Do ouija boards work?

#1
Do ouija boards actually work? While I think there is good evidence de of the paranormal one thing I am quite skeptical of the ouija board. It seems the common belief is that the planchette is being moved by the subconscious mind of the user
 
#2
If you get a bunch of people together, set a Ouija board down and have no one touch it, and it starts moving and making messages anyway, then it's more likely something abnormal is occurring. Otherwise, all it takes is a slight muscle movement in one direction and everyone starts shifting the pointer around.
 
#3
This is what I was thinking, I think things like this make it problematic for attempting to do any serious research into genuine paranormal phenomena
 
#4
The problem is the general view of reality people hold. I've said in the past that Jesus himself could return to the Earth, and a lot of people would initially probably think it was BS, they were hallucinating/dreaming, or the devil was playing tricks on them. Most people are set, at least subconsciously, as not recognizing anything beyond the "norm" they see every day as possible. But, of course, science has shown us that even what we consider normal and stable is, when you get right down to it, not really either of those.
 
#5
Definitely, it's important to find a balance between keeping an open mind and maintaining a level of skepticism, when you go too far one way your world view become incredible skewed
 
#6
If you get a bunch of people together, set a Ouija board down and have no one touch it, and it starts moving and making messages anyway, then it's more likely something abnormal is occurring. Otherwise, all it takes is a slight muscle movement in one direction and everyone starts shifting the pointer around.
The ideomotor effect can be very powerful. Beyond ouija boards, the ideomotor effect has been shown to be a possible factor in facilitated communication.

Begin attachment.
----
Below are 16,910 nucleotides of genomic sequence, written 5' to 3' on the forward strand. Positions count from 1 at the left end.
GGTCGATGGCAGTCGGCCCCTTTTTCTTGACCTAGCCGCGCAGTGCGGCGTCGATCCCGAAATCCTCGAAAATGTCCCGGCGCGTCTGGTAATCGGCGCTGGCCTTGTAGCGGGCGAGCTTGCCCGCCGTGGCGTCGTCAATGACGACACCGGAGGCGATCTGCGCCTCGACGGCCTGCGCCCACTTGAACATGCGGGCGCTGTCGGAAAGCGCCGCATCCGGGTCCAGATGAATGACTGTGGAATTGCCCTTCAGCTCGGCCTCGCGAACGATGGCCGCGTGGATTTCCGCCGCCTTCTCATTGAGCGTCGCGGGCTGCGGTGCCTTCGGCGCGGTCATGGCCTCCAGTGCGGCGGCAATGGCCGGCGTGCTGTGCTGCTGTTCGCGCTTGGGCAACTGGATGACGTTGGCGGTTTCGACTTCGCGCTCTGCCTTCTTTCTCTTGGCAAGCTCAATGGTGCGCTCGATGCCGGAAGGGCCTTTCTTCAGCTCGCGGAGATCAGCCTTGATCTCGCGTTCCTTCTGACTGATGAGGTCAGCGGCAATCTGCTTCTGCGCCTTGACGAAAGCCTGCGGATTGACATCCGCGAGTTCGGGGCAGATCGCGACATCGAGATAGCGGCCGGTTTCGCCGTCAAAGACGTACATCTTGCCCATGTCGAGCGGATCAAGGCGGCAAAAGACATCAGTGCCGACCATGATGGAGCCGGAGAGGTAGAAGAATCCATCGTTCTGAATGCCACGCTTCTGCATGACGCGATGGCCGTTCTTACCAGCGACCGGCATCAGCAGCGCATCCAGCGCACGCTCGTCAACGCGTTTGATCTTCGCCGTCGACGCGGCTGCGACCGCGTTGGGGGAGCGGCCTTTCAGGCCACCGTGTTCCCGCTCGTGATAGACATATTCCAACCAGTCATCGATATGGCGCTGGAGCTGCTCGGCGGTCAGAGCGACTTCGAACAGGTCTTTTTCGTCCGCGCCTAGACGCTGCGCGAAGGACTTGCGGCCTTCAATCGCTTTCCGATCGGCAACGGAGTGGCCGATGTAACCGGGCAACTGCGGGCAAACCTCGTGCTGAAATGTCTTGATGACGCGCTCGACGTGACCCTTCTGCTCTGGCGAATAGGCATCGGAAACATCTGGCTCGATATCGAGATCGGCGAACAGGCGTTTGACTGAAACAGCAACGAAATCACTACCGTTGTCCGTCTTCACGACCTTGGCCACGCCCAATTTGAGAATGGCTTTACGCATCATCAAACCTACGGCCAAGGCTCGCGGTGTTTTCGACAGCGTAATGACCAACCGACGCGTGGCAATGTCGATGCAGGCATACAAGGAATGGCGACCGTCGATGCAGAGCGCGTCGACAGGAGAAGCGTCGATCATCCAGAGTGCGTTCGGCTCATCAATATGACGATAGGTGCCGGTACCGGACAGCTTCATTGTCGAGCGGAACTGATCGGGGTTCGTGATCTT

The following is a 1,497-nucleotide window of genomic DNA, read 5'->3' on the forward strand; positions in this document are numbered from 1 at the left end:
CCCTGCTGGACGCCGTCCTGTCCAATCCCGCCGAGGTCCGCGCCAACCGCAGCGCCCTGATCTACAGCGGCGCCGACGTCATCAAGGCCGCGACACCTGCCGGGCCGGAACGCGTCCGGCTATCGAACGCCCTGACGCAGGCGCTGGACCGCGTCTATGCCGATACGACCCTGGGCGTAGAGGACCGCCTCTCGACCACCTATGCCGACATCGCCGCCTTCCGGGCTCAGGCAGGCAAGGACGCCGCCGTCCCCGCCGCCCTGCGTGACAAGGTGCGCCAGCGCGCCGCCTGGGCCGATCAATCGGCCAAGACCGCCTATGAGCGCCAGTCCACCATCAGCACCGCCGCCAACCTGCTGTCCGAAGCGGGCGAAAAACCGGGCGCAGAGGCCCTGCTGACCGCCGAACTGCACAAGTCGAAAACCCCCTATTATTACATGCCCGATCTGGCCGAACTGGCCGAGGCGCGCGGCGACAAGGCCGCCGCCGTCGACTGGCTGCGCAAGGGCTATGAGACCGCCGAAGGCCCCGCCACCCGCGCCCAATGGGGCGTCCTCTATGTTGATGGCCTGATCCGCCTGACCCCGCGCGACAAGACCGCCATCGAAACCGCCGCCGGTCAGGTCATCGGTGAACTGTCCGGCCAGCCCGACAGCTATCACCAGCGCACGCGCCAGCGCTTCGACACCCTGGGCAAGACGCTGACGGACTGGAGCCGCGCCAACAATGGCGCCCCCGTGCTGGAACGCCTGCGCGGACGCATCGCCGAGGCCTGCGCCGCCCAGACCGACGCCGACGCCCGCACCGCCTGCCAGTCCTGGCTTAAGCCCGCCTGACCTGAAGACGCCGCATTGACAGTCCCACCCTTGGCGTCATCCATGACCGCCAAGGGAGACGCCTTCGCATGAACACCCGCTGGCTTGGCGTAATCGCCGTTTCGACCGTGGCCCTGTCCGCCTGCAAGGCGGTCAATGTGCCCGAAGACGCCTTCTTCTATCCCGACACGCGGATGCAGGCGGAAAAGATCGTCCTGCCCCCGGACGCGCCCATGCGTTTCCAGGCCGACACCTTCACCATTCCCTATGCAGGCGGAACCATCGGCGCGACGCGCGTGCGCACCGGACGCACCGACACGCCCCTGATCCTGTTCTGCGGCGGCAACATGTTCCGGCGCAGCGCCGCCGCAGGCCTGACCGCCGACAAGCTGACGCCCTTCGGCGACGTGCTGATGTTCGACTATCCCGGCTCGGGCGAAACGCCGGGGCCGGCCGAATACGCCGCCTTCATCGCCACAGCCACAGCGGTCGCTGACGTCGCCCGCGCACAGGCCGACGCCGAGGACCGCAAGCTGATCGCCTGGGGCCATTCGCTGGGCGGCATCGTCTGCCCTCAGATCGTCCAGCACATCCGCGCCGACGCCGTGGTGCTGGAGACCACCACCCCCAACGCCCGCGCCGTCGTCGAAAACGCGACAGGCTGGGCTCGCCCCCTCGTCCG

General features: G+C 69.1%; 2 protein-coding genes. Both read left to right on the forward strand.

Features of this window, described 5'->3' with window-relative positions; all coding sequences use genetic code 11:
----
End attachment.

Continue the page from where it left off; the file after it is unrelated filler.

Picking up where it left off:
Consequently, if adequate blinding is absent whilst eliciting "psychically" received information from, say, a severely autistic child using, say, a therapist with stencils, we might see some surprising results.
 
#8
The key to any purported communication like this is the content. If it isn't unknown to one of the ouija board operators one cannot eliminate the ideomotor effect as far as I can see.
 
#9
What moves the glass is not very important and it is difficult to know how it is. I have seen only a few stories about the glass moving by itself without anybody touching it. But what ought to be easier to check is if the information is not known to anybody in the circle. I have seen a lot of stories about physical phenomena around, for example knockings on windows and doors, doors opening and candles going out.

The problem only is that the sitting people are mostly young and very scared. They leave the place in panic and don't write down what has happened.
 
#10
Do ouija boards actually work? While I think there is good evidence de of the paranormal one thing I am quite skeptical of the ouija board. It seems the common belief is that the planchette is being moved by the subconscious mind of the user
Well, it is the user who is moving the planchette, but it is a way to tap into implicit cognition, which is likely much more closely related to anomalous information than explicit tasks.

As an example, people asked for an answer directly do worse than when they use the Ouija board to provide the answer. The researchers in this study propose that the subjects are tapping into non-conscious knowledge, but it could just as easily be proposed that they are tapping into anomalous knowledge.

http://www.ece.ubc.ca/news/201311/what-really-moves-ouija-board-0

Linda
 
#11
This is what I thought, to me the only convincing case would be if a ouija board was able to divulge information the users could not possibly have known, which can then be verified